A major grant from the National Science Foundation (NSF) will provide scholarships to encourage students to study computer science, engineering or mathematics at Hope College.
"Our goal is to attract more students to these three disciplines," said Dr. Herbert Dershem, who is a professor of computer science at Hope and the grant's administrator. "We're especially interested in encouraging enrollment among members of minority groups and women, who are traditionally underrepresented in these fields nationally."
The grant will provide support for prospective students who enroll at the college and current students who commit to one of the programs.
The "recruitment scholarships" will be granted to 12 incoming freshmen in each of two years, starting in the fall of 2005. The "retention scholarships" will be granted to six currently enrolled students for each of two years, starting as soon as the spring of 2005. Based on their eligibility, including continued progress toward one of the target majors and demonstrated financial need, the recipients will hold their scholarships through their fourth year of undergraduate study.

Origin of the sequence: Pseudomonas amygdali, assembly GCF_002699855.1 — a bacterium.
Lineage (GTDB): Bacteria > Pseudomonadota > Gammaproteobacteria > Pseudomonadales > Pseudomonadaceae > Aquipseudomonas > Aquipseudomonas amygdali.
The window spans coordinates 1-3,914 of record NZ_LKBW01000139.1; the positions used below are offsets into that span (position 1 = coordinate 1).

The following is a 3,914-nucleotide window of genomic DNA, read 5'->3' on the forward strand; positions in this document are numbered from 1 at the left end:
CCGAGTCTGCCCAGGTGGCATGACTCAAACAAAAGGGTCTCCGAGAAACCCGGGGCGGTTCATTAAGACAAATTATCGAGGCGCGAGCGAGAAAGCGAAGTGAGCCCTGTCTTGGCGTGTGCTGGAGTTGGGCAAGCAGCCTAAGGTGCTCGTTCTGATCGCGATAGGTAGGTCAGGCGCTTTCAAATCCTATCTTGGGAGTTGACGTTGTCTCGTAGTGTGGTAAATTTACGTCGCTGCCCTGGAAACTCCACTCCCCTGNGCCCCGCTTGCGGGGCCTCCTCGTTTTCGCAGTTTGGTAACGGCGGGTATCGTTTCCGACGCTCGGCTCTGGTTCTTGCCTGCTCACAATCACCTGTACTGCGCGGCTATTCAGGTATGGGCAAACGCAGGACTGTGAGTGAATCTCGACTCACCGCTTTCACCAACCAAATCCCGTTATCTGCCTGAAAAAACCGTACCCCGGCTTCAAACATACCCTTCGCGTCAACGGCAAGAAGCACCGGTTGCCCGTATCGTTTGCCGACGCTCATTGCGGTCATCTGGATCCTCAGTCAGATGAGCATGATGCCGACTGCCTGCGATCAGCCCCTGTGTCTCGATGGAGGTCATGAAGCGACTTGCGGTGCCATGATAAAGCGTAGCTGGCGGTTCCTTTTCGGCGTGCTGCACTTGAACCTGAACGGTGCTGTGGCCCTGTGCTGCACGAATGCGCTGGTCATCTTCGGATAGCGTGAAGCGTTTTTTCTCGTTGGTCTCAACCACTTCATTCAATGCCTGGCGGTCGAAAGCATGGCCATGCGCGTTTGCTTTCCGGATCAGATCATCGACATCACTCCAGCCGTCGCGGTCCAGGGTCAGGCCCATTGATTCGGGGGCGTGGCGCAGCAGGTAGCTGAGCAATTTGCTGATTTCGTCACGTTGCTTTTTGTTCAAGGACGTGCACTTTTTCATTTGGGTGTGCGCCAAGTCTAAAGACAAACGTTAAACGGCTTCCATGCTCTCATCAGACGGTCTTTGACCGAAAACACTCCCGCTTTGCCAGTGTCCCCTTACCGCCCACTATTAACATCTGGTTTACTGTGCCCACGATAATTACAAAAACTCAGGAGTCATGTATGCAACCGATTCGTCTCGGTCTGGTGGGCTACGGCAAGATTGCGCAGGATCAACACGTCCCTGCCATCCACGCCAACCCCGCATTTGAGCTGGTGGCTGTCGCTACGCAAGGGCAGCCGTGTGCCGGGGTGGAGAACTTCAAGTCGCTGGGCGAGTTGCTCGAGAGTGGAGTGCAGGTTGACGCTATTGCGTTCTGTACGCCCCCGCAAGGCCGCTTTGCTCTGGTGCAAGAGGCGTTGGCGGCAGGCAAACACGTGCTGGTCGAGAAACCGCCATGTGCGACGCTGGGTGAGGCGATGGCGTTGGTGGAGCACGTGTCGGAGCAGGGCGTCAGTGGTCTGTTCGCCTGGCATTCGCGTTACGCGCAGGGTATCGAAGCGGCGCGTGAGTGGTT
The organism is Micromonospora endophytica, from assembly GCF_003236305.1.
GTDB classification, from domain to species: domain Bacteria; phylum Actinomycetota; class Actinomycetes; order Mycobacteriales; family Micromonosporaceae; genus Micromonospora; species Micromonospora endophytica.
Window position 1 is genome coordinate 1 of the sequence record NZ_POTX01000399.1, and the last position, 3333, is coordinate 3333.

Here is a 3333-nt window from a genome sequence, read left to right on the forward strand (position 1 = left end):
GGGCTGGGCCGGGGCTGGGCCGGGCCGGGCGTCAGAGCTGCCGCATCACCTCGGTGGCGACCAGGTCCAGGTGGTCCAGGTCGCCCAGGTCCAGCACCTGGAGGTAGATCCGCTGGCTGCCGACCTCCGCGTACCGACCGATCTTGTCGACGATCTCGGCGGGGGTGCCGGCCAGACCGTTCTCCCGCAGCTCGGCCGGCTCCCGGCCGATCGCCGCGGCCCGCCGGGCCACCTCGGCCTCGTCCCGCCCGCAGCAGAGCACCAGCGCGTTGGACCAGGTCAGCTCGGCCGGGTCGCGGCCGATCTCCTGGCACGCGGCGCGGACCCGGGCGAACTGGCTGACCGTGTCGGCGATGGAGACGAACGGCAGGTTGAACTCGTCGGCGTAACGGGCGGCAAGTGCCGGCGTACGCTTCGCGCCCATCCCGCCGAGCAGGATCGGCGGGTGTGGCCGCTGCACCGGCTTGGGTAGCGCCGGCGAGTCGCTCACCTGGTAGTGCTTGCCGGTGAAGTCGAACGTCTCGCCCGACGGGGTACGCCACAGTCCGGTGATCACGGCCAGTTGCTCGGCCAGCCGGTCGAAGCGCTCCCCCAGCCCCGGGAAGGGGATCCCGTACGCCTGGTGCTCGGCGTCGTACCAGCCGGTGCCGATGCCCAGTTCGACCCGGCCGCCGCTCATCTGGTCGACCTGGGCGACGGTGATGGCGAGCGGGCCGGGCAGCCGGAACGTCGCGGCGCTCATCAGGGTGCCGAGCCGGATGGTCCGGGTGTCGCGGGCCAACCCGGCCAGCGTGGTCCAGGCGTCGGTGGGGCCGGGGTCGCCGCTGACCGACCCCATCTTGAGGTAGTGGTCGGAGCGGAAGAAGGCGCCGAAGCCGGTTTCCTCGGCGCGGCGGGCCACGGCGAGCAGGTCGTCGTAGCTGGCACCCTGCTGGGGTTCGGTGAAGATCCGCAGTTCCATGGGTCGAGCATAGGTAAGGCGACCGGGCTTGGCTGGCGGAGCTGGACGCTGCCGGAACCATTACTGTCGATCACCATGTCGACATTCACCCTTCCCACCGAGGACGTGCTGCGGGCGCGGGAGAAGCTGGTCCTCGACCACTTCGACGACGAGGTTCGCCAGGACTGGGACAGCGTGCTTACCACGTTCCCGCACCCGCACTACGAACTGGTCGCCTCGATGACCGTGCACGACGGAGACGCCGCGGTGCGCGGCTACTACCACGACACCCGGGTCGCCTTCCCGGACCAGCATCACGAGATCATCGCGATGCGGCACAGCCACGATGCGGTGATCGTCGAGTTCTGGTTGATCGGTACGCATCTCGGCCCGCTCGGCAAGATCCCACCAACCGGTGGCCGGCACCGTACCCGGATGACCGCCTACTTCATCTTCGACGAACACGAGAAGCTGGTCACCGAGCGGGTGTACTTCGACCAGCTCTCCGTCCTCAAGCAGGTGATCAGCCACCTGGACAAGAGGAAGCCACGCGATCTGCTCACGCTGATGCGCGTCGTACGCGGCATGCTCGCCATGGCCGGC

Each scholarship will be for a maximum of $3,125 per year, as much as is allowed by the NSF program that has awarded the funding, according to Dershem. The grant itself totals $398,040.
In keeping with the Hope program's focus on enhancing representation, recruiting activities will emphasize high schools in western Michigan that have high minority enrollments. The retention scholarship recipients will be identified from among students enrolled in the college's introductory courses in computer science, engineering and mathematics. All of the scholarship applicants and nominees will be interviewed personally.
Additional activities are also being developed in anticipation of the recruited students, including a First-Year Seminar that Dershem will teach emphasizing problem-solving using the three fields, peer mentoring by other students in the departments and events for all of the students in the scholarship program.